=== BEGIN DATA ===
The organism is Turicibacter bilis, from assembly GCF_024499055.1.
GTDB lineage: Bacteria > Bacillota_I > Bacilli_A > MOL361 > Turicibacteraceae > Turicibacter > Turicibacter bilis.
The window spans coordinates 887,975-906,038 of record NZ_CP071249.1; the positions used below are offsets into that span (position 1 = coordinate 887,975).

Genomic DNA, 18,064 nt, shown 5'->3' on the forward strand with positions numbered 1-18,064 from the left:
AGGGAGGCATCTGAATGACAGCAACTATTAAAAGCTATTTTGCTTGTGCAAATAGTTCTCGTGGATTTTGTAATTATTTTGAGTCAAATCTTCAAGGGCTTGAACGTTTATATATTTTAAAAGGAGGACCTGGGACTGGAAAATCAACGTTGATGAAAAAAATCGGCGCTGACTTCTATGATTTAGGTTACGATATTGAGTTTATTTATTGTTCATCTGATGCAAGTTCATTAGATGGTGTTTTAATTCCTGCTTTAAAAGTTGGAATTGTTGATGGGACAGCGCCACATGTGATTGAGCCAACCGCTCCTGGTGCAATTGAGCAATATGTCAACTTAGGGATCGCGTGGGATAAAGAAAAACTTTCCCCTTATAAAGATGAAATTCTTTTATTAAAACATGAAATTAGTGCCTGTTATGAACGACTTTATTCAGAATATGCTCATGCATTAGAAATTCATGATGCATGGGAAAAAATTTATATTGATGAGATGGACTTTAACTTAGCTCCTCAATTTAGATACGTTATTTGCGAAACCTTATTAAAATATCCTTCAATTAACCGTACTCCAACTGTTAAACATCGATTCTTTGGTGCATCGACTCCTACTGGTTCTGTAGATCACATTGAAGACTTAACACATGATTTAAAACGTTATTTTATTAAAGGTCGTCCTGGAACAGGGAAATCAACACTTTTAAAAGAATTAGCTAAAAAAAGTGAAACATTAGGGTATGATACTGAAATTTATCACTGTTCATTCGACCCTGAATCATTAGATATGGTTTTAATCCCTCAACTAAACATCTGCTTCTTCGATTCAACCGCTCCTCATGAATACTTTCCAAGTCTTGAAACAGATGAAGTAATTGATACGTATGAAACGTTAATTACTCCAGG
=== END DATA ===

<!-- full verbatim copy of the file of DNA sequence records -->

The organism is Turicibacter bilis, from assembly GCF_024499055.1.
GTDB lineage: Bacteria > Bacillota_I > Bacilli_A > MOL361 > Turicibacteraceae > Turicibacter > Turicibacter bilis.
The window spans coordinates 887,975-906,038 of record NZ_CP071249.1; the positions used below are offsets into that span (position 1 = coordinate 887,975).

Genomic DNA, 18,064 nt, shown 5'->3' on the forward strand with positions numbered 1-18,064 from the left:
AGGGAGGCATCTGAATGACAGCAACTATTAAAAGCTATTTTGCTTGTGCAAATAGTTCTCGTGGATTTTGTAATTATTTTGAGTCAAATCTTCAAGGGCTTGAACGTTTATATATTTTAAAAGGAGGACCTGGGACTGGAAAATCAACGTTGATGAAAAAAATCGGCGCTGACTTCTATGATTTAGGTTACGATATTGAGTTTATTTATTGTTCATCTGATGCAAGTTCATTAGATGGTGTTTTAATTCCTGCTTTAAAAGTTGGAATTGTTGATGGGACAGCGCCACATGTGATTGAGCCAACCGCTCCTGGTGCAATTGAGCAATATGTCAACTTAGGGATCGCGTGGGATAAAGAAAAACTTTCCCCTTATAAAGATGAAATTCTTTTATTAAAACATGAAATTAGTGCCTGTTATGAACGACTTTATTCAGAATATGCTCATGCATTAGAAATTCATGATGCATGGGAAAAAATTTATATTGATGAGATGGACTTTAACTTAGCTCCTCAATTTAGATACGTTATTTGCGAAACCTTATTAAAATATCCTTCAATTAACCGTACTCCAACTGTTAAACATCGATTCTTTGGTGCATCGACTCCTACTGGTTCTGTAGATCACATTGAAGACTTAACACATGATTTAAAACGTTATTTTATTAAAGGTCGTCCTGGAACAGGGAAATCAACACTTTTAAAAGAATTAGCTAAAAAAAGTGAAACATTAGGGTATGATACTGAAATTTATCACTGTTCATTCGACCCTGAATCATTAGATATGGTTTTAATCCCTCAACTAAACATCTGCTTCTTCGATTCAACCGCTCCTCATGAATACTTTCCAAGTCTTGAAACAGATGAAGTAATTGATACGTATGAAACGTTAATTACTCCAGG